February 25, 2011 12:39 am

US bill to bar oil groups with Cuban links

If Vern Buchanan has his way, Repsol, Spain’s largest energy company, will have to choose between doing business in the US or in Cuba – and that goes for the other international companies looking at prospecting for oil off Cuba’s coast, too.

“We cannot allow this project to move forward,” the Republican congressman from Florida said this month after introducing legislation to allow the US interior secretary to deny oil and gas leases to companies that do business with Cuba.

“My bill tells Repsol to decide whether it wants to continue doing business with Cuba or with the United States.”

Moved partly by the desire to keep in force a 50-year-old trade embargo, and partly by environmental concerns, Mr Buchanan is one of several US lawmakers seeking to stop Cuba from drilling for oil 65 miles off the US coast.

Using a Chinese-made rig, Repsol is due to begin operations this spring, alongside Norway’s Statoil and India’s ONGC.

Russia’s Gazprom, Brazil’s Petrobras and, according to sources at Cuban oil company Cupet, China’s CNPC are also vying for Cuban licences.

Following Mr Buchanan’s lead, Democratic senator Bill Nelson also plans to re-introduce legislation to revoke the US visas of executives of companies trading with Cuba. Miami Republican Ileana Ros-Lehtinen, who chairs the House foreign affairs committee, also supports sanctions on companies involved in Cuba.

“The [Buchanan] bill doesn’t have any economic, legal or political justification,” counters Jorge Piñón, a Cuba research fellow with Florida International University and former president of BP-Amoco Oil Latin America.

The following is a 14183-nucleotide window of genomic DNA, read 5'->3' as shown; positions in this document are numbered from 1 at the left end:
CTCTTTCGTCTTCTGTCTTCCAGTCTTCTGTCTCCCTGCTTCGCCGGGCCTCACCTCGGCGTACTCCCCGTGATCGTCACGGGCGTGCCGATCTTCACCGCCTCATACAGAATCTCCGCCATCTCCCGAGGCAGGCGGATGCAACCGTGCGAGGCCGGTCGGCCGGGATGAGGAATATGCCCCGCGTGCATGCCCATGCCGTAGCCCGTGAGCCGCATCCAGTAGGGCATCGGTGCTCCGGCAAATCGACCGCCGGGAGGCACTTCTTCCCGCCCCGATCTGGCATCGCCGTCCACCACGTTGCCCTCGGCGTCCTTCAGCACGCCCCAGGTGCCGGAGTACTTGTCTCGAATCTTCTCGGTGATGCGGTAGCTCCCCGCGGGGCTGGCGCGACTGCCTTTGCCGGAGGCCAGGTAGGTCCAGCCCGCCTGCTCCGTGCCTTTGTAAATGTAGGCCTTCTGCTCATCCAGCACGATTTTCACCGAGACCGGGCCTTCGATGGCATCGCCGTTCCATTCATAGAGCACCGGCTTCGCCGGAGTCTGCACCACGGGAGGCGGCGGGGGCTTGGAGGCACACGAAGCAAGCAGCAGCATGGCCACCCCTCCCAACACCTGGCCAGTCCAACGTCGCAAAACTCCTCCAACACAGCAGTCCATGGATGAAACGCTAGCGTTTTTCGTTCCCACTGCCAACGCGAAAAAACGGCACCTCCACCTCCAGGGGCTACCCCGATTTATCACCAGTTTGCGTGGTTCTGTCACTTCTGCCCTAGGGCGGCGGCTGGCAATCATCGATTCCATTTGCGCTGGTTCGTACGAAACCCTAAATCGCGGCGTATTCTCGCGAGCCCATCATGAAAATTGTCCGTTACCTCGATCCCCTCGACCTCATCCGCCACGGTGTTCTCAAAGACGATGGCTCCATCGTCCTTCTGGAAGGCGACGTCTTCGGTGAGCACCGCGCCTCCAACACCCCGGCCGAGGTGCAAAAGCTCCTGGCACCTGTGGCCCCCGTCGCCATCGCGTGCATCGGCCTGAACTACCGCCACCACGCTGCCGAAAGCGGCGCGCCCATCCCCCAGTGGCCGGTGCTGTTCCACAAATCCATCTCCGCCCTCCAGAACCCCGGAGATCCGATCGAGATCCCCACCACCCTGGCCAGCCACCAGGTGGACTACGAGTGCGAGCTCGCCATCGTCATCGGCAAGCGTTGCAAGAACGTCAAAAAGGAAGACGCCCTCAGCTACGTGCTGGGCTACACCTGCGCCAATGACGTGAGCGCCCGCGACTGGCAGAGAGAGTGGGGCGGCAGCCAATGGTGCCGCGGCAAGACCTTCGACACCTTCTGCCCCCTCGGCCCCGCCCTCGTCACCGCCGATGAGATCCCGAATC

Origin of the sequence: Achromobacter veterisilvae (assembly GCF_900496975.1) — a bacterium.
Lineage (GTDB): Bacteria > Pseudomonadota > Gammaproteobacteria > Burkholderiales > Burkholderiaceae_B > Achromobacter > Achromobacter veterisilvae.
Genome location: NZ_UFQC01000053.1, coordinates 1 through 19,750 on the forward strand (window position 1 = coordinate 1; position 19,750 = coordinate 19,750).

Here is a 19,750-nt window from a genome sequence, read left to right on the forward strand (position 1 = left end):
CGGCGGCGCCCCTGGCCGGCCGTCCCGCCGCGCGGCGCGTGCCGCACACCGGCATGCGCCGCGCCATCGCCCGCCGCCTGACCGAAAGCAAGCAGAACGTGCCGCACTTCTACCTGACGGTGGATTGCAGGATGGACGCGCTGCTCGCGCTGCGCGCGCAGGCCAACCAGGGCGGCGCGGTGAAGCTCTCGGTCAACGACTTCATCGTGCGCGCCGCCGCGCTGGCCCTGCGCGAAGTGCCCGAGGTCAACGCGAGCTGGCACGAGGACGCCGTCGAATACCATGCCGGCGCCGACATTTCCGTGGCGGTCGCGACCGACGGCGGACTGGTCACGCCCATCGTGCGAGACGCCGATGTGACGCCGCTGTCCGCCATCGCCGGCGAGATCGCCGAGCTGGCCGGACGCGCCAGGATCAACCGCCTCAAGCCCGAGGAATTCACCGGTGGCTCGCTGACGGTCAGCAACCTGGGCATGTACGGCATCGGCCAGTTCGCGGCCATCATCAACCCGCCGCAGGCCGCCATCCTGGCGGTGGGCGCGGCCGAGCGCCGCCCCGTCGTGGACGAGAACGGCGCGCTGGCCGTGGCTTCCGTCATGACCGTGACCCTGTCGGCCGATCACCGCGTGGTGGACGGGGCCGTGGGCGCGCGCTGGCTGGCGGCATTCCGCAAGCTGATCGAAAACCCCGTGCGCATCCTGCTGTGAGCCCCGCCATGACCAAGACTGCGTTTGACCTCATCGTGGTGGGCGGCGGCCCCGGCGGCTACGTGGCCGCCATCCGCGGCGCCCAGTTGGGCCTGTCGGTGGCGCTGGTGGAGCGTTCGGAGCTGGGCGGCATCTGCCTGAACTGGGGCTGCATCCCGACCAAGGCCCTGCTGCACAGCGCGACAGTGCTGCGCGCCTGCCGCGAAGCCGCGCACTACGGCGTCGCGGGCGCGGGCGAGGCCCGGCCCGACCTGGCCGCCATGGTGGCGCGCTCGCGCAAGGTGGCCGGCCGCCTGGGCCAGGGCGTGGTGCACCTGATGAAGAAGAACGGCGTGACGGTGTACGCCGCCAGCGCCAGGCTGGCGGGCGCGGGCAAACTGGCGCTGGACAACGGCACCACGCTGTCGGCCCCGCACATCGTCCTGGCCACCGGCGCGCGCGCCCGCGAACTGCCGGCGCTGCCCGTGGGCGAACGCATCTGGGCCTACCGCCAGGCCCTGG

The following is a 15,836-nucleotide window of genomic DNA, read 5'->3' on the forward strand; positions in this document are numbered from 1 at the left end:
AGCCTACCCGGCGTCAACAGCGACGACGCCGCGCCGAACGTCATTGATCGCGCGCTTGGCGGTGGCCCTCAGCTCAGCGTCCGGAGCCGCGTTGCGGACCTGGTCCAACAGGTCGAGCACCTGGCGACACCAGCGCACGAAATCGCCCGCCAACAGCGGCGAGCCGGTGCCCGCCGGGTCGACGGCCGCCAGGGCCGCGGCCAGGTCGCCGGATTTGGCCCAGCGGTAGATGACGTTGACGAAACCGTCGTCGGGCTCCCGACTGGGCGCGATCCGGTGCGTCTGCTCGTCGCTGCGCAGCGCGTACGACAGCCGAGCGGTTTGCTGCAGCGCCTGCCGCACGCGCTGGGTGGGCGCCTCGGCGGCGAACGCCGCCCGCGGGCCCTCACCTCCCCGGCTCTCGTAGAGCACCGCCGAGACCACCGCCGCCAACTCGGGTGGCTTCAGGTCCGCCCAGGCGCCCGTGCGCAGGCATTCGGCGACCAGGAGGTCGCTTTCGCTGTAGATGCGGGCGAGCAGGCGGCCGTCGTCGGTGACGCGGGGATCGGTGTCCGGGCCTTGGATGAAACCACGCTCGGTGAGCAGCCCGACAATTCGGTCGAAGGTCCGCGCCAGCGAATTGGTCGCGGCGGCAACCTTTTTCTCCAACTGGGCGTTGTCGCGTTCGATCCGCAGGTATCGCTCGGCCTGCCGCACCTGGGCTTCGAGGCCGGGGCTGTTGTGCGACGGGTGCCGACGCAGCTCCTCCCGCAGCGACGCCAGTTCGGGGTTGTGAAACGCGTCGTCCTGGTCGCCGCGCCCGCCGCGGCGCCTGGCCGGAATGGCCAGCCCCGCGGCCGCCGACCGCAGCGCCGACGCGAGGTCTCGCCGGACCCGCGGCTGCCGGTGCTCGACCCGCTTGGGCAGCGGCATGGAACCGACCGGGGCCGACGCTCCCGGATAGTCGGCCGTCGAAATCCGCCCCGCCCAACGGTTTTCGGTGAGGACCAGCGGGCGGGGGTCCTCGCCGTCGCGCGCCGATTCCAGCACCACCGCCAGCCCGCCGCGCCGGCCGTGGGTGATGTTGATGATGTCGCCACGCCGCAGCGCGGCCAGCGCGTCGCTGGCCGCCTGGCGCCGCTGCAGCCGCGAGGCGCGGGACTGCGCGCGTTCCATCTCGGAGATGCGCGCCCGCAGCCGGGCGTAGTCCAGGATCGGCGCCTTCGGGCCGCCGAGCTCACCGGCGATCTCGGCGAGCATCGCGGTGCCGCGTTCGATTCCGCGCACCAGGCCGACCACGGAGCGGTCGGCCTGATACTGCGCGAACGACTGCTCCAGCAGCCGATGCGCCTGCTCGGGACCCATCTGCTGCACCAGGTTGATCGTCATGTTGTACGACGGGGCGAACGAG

“But there’s a political and economic benefit for Cuba to drill for oil.” A report released on Thursday by the Washington-based Center for Democracy in the Americas says that finding oil in commercially viable amounts would be “transformative” for Cuba.

At the same time, the embargo against Cuba “is an obstacle to realising and protecting [US] interests in the region”, giving the competitive advantage to other foreign firms while denying Cuba access to US equipment for drilling and environmental protection.

In 1977, Jimmy Carter, then US president, set the boundaries of Cuban waters at 45 miles off the Florida Keys, a halfway point between the two countries. The potential oil reserves fall on the Cuban side.

Although the size of the reserves is disputed – the US Geological Survey suggests 4.6bn barrels, the Cuban government says 20bn – if large quantities of commercially viable oil are found, advocates of a hardline stance towards Cuba are likely to face growing opposition from oil lobbyists in Washington.

The Obama administration has relaxed its stance on Cuba just as Raúl Castro, its president, seems to be liberalising the economy. Yet the trade embargo remains, stopping US oil companies from bidding for Cuban drilling rights, while also restricting US technology that can be used there.

“Cuba has neither the resources nor the technology to handle a spill, and help from American companies would be greatly complicated by the trade embargo,” Mr Buchanan said. “If disaster strikes, who pays the price? Not Cuba or China but America. The economic and environmental damage would be catastrophic.”

A Repsol spokesman responded: “We have significant experience in offshore drilling, we have the right people and the right equipment and we are sure we can do it safely and successfully in Cuba.”

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